I think this style of capture is absolutely 100% the future. Many productivity apps try to get close to this with the idea of an “inbox” where your captured items can go with one-tap, but then they leave it to you to sort through them later.
That’s okay, but this style of capture is much better in my opinion. It’s not just diverting the work to a later date, it’s actually eliminating it.
Organization should be automated
This is of course the money feature.
It’s so nice to have things tagged automatically, and organized without having to do anything yourself.
Of course, the skeptics will rightly ask: how do you know what tags should be added? How do you really know what pieces of the article or the image are important enough to be tagged? How do you know when things go together?
And those are good questions. They’re coming from a pragmatic frame, which says that because we can’t know what a particular thing we’re saving is going to be used for we can’t know how to categorize it beforehand.
This is for sure true. But practically, there are just some features of every piece of content that we know are going to be important enough to tag.
The key here is to basically create a list of those things, make sure they’re tagged every time, and then give the user flexibility to layer tags in on top if they want to. And this is exactly what mymind is doing. It seems to be working.
In the future, I think these types of apps will get bonus points if user created tags are then automatically applied looking backward and looking forward to other things in the archive based on machine learning.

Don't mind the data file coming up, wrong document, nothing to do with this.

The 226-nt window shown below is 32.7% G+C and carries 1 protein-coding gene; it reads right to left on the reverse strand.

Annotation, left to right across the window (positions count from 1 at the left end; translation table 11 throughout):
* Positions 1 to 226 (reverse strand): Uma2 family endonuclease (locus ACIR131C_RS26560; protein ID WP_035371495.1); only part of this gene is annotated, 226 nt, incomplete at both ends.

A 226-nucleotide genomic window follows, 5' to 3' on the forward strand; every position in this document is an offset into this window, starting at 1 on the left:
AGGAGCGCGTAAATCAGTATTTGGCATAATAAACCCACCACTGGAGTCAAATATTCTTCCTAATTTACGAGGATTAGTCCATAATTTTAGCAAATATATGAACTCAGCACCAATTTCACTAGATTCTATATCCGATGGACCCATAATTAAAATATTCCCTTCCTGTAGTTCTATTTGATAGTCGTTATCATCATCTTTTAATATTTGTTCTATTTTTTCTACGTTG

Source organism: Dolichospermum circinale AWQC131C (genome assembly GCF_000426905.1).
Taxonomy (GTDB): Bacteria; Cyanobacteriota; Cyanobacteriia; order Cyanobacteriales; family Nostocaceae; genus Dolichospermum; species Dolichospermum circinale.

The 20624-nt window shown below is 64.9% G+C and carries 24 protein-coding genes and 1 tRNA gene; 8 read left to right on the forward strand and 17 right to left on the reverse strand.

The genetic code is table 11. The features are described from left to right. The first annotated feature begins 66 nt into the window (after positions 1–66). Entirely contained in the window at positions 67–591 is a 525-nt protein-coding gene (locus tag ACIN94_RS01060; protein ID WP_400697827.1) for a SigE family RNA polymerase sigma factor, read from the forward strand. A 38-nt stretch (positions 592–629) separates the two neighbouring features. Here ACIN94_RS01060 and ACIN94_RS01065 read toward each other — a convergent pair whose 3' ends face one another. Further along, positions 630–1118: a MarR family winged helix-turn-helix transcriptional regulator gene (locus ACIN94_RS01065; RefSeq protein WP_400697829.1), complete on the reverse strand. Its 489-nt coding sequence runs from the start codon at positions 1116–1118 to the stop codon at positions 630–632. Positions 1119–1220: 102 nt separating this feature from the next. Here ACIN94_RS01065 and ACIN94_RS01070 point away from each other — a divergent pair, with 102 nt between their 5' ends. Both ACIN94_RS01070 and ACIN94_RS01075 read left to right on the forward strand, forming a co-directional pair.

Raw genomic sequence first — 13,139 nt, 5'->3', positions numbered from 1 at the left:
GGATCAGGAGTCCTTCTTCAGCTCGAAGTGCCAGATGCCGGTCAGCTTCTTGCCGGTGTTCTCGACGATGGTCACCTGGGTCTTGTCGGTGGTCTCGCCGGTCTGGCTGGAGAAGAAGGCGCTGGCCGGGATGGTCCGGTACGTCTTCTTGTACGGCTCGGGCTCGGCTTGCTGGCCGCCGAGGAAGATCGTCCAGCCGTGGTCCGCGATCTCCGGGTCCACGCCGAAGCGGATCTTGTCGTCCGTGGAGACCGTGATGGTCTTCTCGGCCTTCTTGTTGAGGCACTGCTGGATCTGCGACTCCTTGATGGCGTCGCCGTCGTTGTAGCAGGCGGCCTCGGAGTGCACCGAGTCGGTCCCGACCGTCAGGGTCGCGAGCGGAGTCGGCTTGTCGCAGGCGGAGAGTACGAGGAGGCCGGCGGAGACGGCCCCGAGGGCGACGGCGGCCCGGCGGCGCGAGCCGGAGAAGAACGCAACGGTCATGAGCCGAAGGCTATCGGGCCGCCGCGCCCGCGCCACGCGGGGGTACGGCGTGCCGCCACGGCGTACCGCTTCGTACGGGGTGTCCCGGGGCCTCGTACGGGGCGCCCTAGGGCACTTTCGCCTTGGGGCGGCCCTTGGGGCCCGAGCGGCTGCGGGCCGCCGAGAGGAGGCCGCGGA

This last point is tough, but I think, doable.
This is the principle about which mymind’s founders seem to be most religious. The user interface for viewing your saved items is built to allow you to access content associatively: it’s just a search bar.
This means that if you’re thinking about a note mentioning a “fire truck” you should be able to get to it in a bunch of different ways: by searching for its color, by searching for machines that are driven by firemen, or by searching for hoses.
(This image is from The Organized Mind by Daniel Levitin.)
The fact that mymind is built to allow for associative access of the content saved in its archive is amazing because this is how our brains work. We’ll remember one small part of the thing we want to find, and we can just type that into the search bar and out pops the right answer.
BUT associative access has its limitations.
It assumes I know what I’m looking for: that I know I want to find a pair of sneakers, or a particular article about Chile. And that’s great. But it’s only what I use my notetaking software for about half the time.
The other half the time I don’t know what I’m looking for, but I am looking for something. I want to be inspired, I want my brain to be churned up by the things I’ve saved previously. This is where associative access fails.
Think about the experience of using Amazon versus the experience of going into a bookstore.
If you know what you want already, Amazon is the far superior experience. It’s just a big search bar to help you get directly to the thing you want.
But if you don’t know what you want, but you want something, a bookstore is far superior. You get to wander through the shelves bumping into thousands of different things, all carefully arranged in a hierarchy, and eventually you bump into the perfect thing that you need but didn’t know about. Here’s a favorite passage of mine from a book by Mark Forsyth that explains this phenomena:
“[A bookshop] is a room (or two) where the unknown unknowns of the world are laid out on tables and stacked in shelves. It is a room (or two) where you can find what you never knew you wanted, where your desires can be perpetually expanded. Not satisfied, because what point is there in satisfying a desire you already have? You are no better, no larger, at the end of it. A desire satisfied is a meagre and measly thing. But a new desire!”
An automatically created hierarchy is the thing that mymind is, for now, missing. I’d love to see them (and others) start to think about how in addition to automatic tagging, automatic hierarchies can be created to help us more frequently bump into the things we weren’t looking for but needed to see.
That’s all for today! If you’re interested in mymind you can sign up for access here.